Now you may be thinking, if Houdini, the unbeliever didn’t make contact, what about Sir Arthur Conan Doyle? Did he ever manifest himself during a séance? Mediums claimed Doyle made contact as early as one week after his death in 1930. Four years later in a séance attended by nearly 600 people in London, Doyle reportedly made contact again, and this time is was supposedly recorded on 26 acetate discs. “Doyle’s spirit” was recorded saying, “Take care of my boys and my good wife, Jean.” You can listen to “Doyle’s spirit” here: https://www.youtube.com/watch?v=CptSgFovXHw&t=2s
[Are you curious to attend a séance? Villa Finale will be hosting “Springing Into Spiritualism,” on March 31, 2023 to mark the 175th anniversary of the first ever séance led by our friends at The Austin Séance (ticket information here: https://app.etickets.to/buy/?e=19333&fbclid=IwAR3ez4KLLYJuw1jZqjQZ2uJNQ0_x4UT5JJxd4-SX5fwQhwS_rjDa1Lc5F-0).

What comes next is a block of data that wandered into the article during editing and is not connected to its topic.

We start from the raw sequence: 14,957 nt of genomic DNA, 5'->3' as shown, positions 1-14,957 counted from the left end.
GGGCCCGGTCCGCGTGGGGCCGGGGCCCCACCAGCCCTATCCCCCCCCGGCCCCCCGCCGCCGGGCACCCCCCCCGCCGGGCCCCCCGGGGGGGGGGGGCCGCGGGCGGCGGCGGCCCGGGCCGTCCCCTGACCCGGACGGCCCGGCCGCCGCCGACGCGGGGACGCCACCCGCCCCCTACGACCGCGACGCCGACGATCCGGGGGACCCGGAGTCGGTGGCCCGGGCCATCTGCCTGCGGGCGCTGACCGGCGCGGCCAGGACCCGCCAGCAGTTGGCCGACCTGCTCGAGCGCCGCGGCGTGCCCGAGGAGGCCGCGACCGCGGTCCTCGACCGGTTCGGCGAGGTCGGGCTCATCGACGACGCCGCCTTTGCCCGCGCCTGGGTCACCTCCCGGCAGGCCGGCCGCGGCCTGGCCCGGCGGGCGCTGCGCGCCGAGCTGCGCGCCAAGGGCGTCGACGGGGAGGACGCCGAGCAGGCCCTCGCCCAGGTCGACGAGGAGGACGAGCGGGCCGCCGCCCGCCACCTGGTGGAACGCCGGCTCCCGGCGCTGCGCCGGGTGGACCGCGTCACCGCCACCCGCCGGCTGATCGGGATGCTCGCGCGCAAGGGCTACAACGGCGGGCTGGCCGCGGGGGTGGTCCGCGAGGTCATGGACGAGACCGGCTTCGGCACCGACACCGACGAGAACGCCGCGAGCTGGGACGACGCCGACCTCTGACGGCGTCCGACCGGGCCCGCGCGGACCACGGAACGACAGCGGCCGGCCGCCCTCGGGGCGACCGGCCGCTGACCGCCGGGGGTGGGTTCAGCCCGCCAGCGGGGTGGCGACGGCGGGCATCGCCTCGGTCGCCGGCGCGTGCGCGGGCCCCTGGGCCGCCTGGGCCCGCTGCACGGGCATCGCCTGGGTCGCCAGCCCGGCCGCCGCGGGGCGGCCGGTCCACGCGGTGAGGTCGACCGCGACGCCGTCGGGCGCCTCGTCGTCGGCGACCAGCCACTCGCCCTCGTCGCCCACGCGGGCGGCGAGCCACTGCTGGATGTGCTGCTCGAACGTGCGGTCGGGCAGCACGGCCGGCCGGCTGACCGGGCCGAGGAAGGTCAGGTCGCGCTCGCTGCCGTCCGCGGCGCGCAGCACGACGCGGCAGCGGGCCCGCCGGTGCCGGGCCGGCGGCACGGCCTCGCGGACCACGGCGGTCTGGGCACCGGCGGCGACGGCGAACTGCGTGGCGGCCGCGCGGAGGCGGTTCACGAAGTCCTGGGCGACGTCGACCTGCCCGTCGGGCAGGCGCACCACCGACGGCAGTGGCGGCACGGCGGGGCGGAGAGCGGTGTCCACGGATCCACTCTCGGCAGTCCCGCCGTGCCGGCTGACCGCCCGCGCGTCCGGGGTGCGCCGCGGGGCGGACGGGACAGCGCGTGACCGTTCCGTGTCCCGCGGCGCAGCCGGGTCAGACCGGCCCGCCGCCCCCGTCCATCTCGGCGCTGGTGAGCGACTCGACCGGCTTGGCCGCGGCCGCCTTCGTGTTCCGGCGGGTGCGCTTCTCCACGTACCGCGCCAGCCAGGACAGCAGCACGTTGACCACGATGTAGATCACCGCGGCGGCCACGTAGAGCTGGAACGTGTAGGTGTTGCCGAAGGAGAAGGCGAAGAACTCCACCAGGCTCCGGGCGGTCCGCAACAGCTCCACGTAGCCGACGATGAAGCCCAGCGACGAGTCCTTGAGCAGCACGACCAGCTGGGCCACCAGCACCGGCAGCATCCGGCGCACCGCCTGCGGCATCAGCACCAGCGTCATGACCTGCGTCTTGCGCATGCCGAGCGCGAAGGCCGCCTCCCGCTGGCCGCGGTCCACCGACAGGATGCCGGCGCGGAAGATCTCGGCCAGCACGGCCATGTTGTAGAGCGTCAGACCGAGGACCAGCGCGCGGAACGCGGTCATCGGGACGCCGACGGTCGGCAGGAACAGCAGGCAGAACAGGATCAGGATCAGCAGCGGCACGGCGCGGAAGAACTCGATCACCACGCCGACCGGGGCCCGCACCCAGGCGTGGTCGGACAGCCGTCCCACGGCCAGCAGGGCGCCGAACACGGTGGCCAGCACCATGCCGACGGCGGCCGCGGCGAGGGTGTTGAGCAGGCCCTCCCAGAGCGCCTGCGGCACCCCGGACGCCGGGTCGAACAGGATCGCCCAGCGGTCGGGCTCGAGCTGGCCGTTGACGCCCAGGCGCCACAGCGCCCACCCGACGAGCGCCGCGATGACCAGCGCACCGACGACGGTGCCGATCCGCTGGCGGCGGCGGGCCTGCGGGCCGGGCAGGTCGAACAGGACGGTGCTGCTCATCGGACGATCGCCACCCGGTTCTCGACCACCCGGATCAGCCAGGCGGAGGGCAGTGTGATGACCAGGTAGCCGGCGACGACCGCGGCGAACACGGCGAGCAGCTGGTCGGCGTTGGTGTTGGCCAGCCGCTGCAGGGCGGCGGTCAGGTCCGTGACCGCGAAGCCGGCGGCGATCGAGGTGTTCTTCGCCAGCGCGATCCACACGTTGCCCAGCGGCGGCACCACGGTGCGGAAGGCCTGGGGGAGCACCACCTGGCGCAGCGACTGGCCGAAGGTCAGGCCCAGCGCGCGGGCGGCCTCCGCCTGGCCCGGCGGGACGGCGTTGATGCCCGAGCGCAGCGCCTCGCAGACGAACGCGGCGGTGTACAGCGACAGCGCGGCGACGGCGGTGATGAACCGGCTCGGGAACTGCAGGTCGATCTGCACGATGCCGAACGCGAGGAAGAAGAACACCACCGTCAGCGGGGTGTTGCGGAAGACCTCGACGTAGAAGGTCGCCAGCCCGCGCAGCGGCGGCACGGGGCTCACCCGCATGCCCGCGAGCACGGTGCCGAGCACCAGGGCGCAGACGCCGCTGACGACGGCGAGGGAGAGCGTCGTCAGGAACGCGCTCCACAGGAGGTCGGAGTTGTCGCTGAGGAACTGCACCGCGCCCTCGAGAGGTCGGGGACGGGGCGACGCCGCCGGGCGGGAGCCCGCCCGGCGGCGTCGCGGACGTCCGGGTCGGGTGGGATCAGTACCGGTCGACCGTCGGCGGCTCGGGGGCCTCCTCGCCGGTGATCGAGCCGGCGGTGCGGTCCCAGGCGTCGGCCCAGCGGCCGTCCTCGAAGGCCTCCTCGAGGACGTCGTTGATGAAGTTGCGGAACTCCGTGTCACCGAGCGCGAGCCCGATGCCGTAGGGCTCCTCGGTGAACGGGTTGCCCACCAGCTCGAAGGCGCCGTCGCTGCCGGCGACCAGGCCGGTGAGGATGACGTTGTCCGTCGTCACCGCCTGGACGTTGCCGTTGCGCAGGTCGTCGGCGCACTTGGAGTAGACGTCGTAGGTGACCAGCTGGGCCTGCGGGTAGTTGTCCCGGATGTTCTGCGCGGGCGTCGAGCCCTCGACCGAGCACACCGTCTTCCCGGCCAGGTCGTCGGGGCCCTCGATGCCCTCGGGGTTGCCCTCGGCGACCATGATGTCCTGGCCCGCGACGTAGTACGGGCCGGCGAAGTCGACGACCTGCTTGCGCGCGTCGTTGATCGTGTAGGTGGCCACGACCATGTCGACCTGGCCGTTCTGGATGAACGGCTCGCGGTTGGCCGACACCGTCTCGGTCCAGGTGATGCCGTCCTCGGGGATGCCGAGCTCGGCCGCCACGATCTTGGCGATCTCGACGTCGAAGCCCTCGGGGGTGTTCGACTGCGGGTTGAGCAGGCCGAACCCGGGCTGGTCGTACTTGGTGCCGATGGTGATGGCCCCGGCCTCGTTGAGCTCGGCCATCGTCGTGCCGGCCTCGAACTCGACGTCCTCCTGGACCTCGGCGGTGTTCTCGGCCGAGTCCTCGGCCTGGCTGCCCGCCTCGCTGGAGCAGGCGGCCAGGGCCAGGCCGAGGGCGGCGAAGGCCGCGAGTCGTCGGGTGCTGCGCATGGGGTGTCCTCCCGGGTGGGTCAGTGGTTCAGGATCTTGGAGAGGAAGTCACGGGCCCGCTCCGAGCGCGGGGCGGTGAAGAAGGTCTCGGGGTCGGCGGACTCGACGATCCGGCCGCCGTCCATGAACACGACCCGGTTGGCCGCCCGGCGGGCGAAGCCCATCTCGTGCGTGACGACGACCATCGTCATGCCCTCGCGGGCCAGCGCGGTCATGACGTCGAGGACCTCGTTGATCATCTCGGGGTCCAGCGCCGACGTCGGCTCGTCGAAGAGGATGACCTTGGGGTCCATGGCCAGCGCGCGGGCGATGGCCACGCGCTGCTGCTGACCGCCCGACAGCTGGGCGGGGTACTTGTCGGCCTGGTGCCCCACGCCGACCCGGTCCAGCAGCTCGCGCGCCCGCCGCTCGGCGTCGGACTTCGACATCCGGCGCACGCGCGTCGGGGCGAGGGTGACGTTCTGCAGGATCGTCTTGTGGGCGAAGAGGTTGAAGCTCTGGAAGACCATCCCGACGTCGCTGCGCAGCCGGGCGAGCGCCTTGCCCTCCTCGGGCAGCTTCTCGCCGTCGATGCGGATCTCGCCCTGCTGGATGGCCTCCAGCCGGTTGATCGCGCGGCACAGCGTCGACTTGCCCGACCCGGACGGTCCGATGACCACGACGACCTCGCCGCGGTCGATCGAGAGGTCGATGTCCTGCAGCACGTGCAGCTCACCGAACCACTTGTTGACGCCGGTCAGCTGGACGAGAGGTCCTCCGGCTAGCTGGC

If we should happen to sell out by the time this post is published, we will be hosting another séance in the fall. Sign up for our email list to stay informed about all our events and programs!]
Harry Houdini’s Spiritual Feud with Arthur Conan Doyle
When Sir Arthur Conan Doyle (Maybe) Spoke with the Dead
Scientific American vs. the Supernatural